It was an offer that was hard to turn down, in large part due to the fact that Pro A is such a reputable league around the world. I had many offers throughout Europe, but decided to turn down them for that reason.
Did Grant Benznger help you with the adjustment period? His dad was a well known baseball player and your dad was a professional football player so I imagine you guys could relate to each other well.
Grant has been a great teammate in this first month here in Paderborn. He has definitely helped with several things that I have had to deal with in this ‘adjusting’ period of moving to Europe for the firs time. And yes, I just discovered that his dad played pro baseball! My dad actually did too briefly along with football, but my dad is significantly older than his haha.
How important has your dad been Richard for your overall development as an athlete? How do you feel has his experience helped you in becoming that special athlete?
Honestly my whole family has been a huge impact on me and the player that I am today. When I was younger, before I knew what work ethic was, it was both my mom and dad that on a daily basis made sure that I was working, no matter how much I did not want to, and I can’t thank them enough for that. In the past 5-7 years or so, although my parents are still a large influence, it has been my brothers, especially the one that currently is a basketball trainer, that have kept me on track. I would not be where I am today without all of them. So thank you TNT Hoops in Orlando and the rest of my family for making me the person and player I am today.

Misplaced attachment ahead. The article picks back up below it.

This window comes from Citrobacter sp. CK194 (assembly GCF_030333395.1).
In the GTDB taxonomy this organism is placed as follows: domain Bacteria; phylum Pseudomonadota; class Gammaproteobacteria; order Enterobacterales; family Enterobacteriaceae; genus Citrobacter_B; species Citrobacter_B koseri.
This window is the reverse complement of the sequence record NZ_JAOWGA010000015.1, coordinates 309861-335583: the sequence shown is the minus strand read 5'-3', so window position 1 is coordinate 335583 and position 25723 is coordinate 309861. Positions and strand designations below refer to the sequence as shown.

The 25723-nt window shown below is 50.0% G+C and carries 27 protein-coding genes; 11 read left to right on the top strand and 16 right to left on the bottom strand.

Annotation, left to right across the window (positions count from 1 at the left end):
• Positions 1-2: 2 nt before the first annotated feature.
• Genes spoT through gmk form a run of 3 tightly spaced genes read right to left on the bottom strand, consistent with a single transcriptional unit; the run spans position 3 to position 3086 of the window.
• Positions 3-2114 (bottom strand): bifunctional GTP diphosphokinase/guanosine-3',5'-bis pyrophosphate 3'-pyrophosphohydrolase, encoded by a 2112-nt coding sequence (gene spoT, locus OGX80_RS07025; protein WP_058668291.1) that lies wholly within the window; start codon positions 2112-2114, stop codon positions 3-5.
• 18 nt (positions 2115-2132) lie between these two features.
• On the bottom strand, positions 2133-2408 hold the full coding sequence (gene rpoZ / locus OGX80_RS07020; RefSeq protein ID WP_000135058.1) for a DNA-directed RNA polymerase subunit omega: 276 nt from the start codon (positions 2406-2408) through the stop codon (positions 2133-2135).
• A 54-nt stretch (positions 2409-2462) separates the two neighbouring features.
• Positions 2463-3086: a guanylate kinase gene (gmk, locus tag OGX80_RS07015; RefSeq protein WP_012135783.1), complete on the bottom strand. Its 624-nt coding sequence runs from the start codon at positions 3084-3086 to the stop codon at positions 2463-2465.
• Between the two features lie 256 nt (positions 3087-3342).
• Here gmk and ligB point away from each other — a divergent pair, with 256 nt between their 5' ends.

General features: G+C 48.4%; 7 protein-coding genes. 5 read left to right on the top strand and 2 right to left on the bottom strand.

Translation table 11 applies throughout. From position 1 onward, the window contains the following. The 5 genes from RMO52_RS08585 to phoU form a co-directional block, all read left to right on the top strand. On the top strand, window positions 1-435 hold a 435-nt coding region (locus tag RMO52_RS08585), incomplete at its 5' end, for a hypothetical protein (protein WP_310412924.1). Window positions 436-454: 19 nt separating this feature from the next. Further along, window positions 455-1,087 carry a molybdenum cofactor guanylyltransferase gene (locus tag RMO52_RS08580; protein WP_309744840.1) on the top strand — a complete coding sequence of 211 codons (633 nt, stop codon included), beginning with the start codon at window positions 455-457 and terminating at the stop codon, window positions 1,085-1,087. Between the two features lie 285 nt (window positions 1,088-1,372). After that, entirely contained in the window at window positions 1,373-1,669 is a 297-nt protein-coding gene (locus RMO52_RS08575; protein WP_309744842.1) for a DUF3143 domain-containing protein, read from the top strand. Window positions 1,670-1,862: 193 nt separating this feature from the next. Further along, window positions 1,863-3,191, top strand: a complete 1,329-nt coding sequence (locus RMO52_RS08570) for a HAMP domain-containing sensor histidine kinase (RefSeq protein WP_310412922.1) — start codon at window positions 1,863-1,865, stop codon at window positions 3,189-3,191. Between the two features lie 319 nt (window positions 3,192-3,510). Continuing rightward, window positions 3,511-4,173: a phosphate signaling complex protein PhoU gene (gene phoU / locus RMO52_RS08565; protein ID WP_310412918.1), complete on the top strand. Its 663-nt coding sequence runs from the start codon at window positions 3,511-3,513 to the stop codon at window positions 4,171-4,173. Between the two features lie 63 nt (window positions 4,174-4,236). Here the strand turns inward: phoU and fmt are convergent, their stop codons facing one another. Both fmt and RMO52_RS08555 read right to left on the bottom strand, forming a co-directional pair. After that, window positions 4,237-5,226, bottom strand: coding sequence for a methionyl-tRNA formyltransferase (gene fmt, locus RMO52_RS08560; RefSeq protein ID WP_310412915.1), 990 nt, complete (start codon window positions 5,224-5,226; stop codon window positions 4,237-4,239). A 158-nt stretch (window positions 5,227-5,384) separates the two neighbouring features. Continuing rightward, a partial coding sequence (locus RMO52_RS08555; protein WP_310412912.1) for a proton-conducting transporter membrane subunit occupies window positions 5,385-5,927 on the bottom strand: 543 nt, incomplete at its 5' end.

How have you experienced your short time in Germany with Paderborn? The team has a very nice point guard duo with the very experienced Demetrius Ward and talented youngster Kendale Mccullum and nice fitting parts with Germans and a strong shooter with Grant Benzinger. What kind of team is it and how competitive do you feel will it be?
I think we have developed a lot in the past month already. Demi is an experienced guard who knows how to control the pace of the game and never gets flustered by the defense or any runs the other team may make, which is huge for a somewhat young team like ours. Kendale is a very good point that plays older than he is. He is extremely fast and is really good out of the pick n roll, making him extremely difficult to contain. On top of that both Demi and Kendale are good defenders. Add that with the shooters and skilled, experienced big men we have, and we should be a really good team. In terms of how competitive we can be, I would just say that out of the four ProA teams we have played so far, there is not one that I don’t think we can’t beat when it comes time for the season.
Let’s talk about your game. You’re a 190 cm guard that has a nice versatile offensive game. For those that want to get an impression of your game, to what NBA player would you compare your game best to?
I like to see myself as a more versatile JJ Reddick. We are about the same height, weight, and neither of us are highflying dunkers. I love coming off screens and I have a very quick release. But when guys close out too hard I can drive to the basket and either finish or kick out.
What kind of role do you have? You are also a very good shooter. How do you feel do you compliment your teammate Grant Benzinger best?